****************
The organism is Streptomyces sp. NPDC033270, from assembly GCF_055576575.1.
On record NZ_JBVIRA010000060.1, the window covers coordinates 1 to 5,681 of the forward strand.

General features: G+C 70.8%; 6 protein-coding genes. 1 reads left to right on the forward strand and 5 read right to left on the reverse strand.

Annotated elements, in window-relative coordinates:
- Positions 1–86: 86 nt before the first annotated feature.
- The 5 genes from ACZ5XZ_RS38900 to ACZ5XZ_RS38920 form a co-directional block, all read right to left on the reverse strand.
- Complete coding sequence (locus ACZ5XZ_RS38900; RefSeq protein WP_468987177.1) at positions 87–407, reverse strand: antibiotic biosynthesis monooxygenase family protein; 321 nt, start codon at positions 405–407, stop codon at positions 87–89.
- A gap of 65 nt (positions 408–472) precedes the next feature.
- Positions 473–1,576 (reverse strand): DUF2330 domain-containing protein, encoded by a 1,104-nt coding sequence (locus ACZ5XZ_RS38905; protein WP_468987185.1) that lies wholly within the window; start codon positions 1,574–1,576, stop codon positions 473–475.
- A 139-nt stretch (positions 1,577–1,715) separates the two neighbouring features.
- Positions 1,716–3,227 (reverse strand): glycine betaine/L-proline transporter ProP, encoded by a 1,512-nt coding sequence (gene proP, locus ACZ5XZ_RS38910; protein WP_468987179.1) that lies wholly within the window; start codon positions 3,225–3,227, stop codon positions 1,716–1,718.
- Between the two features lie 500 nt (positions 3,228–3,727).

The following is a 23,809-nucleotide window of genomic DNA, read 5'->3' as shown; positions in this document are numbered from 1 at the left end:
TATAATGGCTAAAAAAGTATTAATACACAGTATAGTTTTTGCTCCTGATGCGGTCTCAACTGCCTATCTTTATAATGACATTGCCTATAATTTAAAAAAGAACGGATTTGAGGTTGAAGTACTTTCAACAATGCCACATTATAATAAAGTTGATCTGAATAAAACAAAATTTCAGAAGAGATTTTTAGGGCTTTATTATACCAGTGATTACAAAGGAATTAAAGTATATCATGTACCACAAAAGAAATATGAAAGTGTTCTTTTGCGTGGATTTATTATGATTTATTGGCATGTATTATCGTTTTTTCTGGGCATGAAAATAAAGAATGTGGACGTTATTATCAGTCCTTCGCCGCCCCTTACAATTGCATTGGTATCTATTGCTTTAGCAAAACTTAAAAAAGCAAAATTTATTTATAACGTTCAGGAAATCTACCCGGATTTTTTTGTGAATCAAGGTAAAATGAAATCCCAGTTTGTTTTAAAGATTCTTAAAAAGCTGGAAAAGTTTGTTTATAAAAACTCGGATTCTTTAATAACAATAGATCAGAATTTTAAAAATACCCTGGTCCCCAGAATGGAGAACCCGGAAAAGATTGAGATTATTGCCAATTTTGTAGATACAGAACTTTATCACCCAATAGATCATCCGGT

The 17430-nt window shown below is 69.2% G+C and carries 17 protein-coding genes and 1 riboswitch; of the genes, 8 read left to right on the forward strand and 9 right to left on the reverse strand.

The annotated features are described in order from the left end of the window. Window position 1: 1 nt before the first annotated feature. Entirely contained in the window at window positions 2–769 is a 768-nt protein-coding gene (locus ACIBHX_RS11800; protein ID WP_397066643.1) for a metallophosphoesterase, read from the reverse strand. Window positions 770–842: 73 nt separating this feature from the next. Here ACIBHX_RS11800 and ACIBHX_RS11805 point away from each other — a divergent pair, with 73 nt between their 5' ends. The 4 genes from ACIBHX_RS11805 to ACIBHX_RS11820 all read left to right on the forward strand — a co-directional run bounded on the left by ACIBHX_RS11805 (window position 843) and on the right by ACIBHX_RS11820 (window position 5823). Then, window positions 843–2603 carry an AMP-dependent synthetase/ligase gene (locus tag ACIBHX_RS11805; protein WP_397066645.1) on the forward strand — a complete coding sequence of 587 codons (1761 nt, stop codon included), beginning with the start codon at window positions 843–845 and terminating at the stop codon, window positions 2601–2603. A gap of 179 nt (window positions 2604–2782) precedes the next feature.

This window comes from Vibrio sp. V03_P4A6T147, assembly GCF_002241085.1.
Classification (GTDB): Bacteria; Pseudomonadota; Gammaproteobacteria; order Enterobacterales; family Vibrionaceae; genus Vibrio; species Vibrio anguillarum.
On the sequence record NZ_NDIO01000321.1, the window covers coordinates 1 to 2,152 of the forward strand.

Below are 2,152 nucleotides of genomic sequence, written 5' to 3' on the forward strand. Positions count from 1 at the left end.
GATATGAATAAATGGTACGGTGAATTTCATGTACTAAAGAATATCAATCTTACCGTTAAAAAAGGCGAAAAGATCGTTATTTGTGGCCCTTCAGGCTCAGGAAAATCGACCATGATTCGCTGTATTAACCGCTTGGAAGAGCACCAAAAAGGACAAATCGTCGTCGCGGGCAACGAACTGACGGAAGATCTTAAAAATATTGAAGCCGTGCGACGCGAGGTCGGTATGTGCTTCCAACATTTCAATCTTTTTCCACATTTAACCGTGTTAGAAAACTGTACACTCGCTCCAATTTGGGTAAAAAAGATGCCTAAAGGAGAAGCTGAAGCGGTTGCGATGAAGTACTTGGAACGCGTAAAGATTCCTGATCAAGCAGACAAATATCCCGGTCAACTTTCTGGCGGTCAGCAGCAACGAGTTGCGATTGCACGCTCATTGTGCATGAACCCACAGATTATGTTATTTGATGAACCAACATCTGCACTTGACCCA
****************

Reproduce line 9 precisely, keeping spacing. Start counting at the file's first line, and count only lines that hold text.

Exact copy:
- Positions 473–1,576 (reverse strand): DUF2330 domain-containing protein, encoded by a 1,104-nt coding sequence (locus ACZ5XZ_RS38905; protein WP_468987185.1) that lies wholly within the window; start codon positions 1,574–1,576, stop codon positions 473–475.